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Human Influences On Eastern Tropical Pacific Coral Communities and Coral Reefs

  • Jorge CortésEmail author
  • Héctor Reyes-Bonilla
Chapter
Part of the Coral Reefs of the World book series (CORW, volume 8)

Abstract

Coral reefs world-wide have been impacted by direct and indirect human activity and natural disturbances. This has led to the degradation and disappearance of many reef structures. On a basin-wide scale, the natural impact of El Niño warming has been the main cause of reef decline in the eastern tropical Pacific (ETP). At local scales, human activity has also taken its toll although only limited observations are available on specific impacts to ETP coral reefs. The main direct causes of damage are the extraction of corals and other reef organisms, nonregulated tourist activity, ship groundings, anchor damage, and eutrophication. The main indirect sources of damage to coral reefs are coastal alteration, sedimentation, pollution (including eutrophication), oil pollution, agrochemicals, other pollutants, and plankton blooms. Climate change can impact coral reefs directly (sea warming, sea level rise, ocean acidification, increased storm activity, and possibly stronger and more frequent El Niño events), and indirectly (coastal erosion, increased fresh water runoff and elevated nutrients). Even though human impacts on ETP reefs are low compared to other regions, significant damage has been documented. Since ETP coral reefs are relatively small and few in number, a redoubled effort is necessary for their protection.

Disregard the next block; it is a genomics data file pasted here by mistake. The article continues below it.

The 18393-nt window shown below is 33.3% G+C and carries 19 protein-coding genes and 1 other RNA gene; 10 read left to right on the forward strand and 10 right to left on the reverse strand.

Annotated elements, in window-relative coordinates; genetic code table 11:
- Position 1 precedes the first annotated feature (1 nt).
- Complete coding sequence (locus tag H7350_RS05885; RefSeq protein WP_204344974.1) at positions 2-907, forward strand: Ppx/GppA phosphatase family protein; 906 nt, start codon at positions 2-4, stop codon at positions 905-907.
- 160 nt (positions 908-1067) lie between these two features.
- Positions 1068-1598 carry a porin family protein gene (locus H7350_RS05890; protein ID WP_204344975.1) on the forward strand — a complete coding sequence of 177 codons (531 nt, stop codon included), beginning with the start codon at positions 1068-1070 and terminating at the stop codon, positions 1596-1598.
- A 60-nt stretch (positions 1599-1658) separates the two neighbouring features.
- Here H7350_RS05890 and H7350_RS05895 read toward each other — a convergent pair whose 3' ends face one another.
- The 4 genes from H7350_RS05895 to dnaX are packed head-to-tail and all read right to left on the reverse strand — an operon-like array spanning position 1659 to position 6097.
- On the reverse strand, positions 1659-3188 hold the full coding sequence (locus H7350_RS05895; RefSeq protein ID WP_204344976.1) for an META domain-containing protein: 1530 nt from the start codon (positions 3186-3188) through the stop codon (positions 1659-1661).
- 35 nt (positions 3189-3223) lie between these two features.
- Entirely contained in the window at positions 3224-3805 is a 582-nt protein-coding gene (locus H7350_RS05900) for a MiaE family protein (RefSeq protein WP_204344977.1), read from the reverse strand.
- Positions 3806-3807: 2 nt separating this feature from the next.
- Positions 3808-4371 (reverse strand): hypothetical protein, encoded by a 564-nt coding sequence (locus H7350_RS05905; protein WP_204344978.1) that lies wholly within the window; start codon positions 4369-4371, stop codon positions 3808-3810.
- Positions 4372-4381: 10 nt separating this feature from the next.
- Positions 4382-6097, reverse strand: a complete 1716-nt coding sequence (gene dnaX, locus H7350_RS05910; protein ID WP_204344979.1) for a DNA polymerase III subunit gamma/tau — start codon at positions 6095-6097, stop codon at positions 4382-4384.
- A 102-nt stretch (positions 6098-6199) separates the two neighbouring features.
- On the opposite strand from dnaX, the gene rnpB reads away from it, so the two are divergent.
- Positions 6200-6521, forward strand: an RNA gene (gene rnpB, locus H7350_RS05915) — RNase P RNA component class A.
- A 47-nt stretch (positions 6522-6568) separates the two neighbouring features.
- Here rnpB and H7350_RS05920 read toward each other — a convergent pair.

Keywords

Coastal alteration Sedimentation Pollution Plankton blooms Tourism 

Notes

Acknowledgements

We thank Peter W. Glynn, Derek Manzello and Ian C. Enochs for the opportunity to contribute this chapter on human impacts to the ETP book, and Bernhard Riegl for his critical review. JC thanks Enrique Barraza for his insights and relevant publications for El Salvador. We are also grateful for the detailed reviews of James Hendee, Peter W. Glynn and an anonymous reviewer. Finally, Ben Grassian greatly improved the quality of the figures.

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© Springer Science+Business Media Dordrecht 2017

Authors and Affiliations

  1. 1.Centro de Investigación en Ciencias del Mar y Limnología (CIMAR)Universidad de Costa RicaSan PedroCosta Rica
  2. 2.Escuela de BiologíaUniversidad de Costa RicaSan PedroCosta Rica
  3. 3.Universidad Autónoma de Baja California SurDepartamento Académico de Biología MarinaLa PazMexico

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